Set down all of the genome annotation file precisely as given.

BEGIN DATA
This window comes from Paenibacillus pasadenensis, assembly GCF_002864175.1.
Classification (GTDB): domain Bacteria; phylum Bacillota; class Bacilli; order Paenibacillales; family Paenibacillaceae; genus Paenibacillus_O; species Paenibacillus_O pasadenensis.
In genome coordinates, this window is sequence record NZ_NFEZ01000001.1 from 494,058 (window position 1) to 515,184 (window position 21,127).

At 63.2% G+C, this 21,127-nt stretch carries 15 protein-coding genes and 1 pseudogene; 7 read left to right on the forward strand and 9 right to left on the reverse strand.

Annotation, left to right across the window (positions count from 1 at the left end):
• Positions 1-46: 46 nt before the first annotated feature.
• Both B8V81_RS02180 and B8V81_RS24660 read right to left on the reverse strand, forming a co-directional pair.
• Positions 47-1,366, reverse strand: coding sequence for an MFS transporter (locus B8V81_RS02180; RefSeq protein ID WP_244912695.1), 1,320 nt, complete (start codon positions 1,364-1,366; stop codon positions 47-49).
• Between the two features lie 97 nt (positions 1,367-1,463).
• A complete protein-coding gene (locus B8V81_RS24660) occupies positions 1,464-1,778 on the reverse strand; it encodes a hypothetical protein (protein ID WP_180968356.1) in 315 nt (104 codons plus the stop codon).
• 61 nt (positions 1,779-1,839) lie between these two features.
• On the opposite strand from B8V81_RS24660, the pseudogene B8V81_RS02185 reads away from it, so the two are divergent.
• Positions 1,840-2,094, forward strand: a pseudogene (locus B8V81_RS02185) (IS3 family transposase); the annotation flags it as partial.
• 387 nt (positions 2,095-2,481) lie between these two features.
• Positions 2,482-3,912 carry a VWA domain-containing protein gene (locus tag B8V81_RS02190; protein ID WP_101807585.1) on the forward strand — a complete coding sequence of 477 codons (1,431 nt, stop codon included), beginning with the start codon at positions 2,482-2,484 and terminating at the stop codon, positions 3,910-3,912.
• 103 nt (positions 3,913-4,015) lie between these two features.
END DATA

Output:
This window comes from Paenibacillus pasadenensis, assembly GCF_002864175.1.
Classification (GTDB): domain Bacteria; phylum Bacillota; class Bacilli; order Paenibacillales; family Paenibacillaceae; genus Paenibacillus_O; species Paenibacillus_O pasadenensis.
In genome coordinates, this window is sequence record NZ_NFEZ01000001.1 from 494,058 (window position 1) to 515,184 (window position 21,127).

At 63.2% G+C, this 21,127-nt stretch carries 15 protein-coding genes and 1 pseudogene; 7 read left to right on the forward strand and 9 right to left on the reverse strand.

Annotation, left to right across the window (positions count from 1 at the left end):
• Positions 1-46: 46 nt before the first annotated feature.
• Both B8V81_RS02180 and B8V81_RS24660 read right to left on the reverse strand, forming a co-directional pair.
• Positions 47-1,366, reverse strand: coding sequence for an MFS transporter (locus B8V81_RS02180; RefSeq protein ID WP_244912695.1), 1,320 nt, complete (start codon positions 1,364-1,366; stop codon positions 47-49).
• Between the two features lie 97 nt (positions 1,367-1,463).
• A complete protein-coding gene (locus B8V81_RS24660) occupies positions 1,464-1,778 on the reverse strand; it encodes a hypothetical protein (protein ID WP_180968356.1) in 315 nt (104 codons plus the stop codon).
• 61 nt (positions 1,779-1,839) lie between these two features.
• On the opposite strand from B8V81_RS24660, the pseudogene B8V81_RS02185 reads away from it, so the two are divergent.
• Positions 1,840-2,094, forward strand: a pseudogene (locus B8V81_RS02185) (IS3 family transposase); the annotation flags it as partial.
• 387 nt (positions 2,095-2,481) lie between these two features.
• Positions 2,482-3,912 carry a VWA domain-containing protein gene (locus tag B8V81_RS02190; protein ID WP_101807585.1) on the forward strand — a complete coding sequence of 477 codons (1,431 nt, stop codon included), beginning with the start codon at positions 2,482-2,484 and terminating at the stop codon, positions 3,910-3,912.
• 103 nt (positions 3,913-4,015) lie between these two features.